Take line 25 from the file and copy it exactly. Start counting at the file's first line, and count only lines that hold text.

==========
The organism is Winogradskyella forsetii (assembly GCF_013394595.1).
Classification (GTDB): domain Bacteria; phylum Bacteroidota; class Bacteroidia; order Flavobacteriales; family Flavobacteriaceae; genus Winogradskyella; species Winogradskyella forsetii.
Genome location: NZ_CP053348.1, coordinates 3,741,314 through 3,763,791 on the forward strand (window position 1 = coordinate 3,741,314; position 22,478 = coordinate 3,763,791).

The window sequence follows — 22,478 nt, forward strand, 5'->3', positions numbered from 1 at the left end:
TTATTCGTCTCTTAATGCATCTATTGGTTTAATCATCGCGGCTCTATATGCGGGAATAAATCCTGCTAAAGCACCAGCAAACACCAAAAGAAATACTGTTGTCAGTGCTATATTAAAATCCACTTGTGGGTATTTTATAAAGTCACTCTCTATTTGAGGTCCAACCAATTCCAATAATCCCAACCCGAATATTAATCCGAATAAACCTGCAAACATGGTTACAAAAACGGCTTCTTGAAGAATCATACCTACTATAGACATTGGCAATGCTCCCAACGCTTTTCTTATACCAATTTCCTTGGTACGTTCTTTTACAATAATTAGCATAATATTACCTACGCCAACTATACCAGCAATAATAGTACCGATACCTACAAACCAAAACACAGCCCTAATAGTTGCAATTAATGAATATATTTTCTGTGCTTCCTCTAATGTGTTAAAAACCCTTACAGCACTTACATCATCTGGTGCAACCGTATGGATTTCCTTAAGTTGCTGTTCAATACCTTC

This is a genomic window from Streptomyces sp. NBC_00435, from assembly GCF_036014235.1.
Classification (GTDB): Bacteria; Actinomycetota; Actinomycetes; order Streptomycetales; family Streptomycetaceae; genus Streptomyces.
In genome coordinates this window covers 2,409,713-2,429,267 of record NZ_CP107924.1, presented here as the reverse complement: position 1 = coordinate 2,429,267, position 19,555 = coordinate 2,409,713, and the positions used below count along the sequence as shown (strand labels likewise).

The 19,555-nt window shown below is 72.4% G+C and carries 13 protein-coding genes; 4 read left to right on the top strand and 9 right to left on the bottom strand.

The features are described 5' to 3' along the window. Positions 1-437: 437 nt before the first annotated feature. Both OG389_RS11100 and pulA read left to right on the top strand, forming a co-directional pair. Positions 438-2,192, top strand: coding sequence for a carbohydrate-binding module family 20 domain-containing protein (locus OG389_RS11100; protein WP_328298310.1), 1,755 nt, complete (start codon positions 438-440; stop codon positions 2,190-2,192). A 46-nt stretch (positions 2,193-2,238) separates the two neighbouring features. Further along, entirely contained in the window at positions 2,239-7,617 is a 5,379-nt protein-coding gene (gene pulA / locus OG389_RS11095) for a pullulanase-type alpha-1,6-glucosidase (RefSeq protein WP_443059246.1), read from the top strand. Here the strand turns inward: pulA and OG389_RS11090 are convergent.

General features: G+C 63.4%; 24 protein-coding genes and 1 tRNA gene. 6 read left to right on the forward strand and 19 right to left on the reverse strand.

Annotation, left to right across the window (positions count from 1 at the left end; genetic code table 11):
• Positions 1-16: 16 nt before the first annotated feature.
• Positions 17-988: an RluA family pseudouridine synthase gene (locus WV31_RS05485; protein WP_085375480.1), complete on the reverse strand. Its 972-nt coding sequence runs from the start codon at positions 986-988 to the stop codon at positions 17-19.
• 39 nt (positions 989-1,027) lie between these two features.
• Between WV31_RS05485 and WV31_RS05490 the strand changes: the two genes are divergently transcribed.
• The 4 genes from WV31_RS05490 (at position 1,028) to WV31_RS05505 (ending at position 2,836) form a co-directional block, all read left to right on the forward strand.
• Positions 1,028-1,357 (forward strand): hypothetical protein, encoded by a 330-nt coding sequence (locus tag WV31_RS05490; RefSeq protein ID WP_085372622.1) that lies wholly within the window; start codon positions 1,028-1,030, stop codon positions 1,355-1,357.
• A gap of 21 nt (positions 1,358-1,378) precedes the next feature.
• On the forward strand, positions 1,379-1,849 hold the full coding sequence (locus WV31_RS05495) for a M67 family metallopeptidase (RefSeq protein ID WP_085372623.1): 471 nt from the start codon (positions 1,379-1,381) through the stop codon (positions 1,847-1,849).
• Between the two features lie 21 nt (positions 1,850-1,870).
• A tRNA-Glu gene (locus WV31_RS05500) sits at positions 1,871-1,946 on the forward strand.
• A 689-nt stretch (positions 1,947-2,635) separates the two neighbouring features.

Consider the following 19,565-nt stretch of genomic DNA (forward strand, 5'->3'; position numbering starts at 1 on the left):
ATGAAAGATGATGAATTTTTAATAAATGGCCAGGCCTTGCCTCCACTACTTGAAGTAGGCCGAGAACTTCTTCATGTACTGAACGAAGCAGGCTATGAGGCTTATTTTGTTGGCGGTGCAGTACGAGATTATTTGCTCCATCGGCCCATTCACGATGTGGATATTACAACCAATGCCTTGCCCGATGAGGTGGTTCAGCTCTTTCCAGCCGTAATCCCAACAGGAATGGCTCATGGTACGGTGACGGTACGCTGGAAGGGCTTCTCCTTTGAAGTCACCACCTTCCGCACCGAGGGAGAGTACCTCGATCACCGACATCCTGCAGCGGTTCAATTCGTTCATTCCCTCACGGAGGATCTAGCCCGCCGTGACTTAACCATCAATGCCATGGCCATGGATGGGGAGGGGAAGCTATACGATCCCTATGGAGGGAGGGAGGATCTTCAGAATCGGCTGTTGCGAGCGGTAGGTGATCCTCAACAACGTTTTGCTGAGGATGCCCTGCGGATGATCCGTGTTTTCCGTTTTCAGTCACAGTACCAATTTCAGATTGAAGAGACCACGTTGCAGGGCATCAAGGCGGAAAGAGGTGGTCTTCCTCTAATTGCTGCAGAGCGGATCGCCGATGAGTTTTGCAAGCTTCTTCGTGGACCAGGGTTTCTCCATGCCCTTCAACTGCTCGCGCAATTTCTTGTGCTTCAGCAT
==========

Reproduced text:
ATGAAAGATGATGAATTTTTAATAAATGGCCAGGCCTTGCCTCCACTACTTGAAGTAGGCCGAGAACTTCTTCATGTACTGAACGAAGCAGGCTATGAGGCTTATTTTGTTGGCGGTGCAGTACGAGATTATTTGCTCCATCGGCCCATTCACGATGTGGATATTACAACCAATGCCTTGCCCGATGAGGTGGTTCAGCTCTTTCCAGCCGTAATCCCAACAGGAATGGCTCATGGTACGGTGACGGTACGCTGGAAGGGCTTCTCCTTTGAAGTCACCACCTTCCGCACCGAGGGAGAGTACCTCGATCACCGACATCCTGCAGCGGTTCAATTCGTTCATTCCCTCACGGAGGATCTAGCCCGCCGTGACTTAACCATCAATGCCATGGCCATGGATGGGGAGGGGAAGCTATACGATCCCTATGGAGGGAGGGAGGATCTTCAGAATCGGCTGTTGCGAGCGGTAGGTGATCCTCAACAACGTTTTGCTGAGGATGCCCTGCGGATGATCCGTGTTTTCCGTTTTCAGTCACAGTACCAATTTCAGATTGAAGAGACCACGTTGCAGGGCATCAAGGCGGAAAGAGGTGGTCTTCCTCTAATTGCTGCAGAGCGGATCGCCGATGAGTTTTGCAAGCTTCTTCGTGGACCAGGGTTTCTCCATGCCCTTCAACTGCTCGCGCAATTTCTTGTGCTTCAGCAT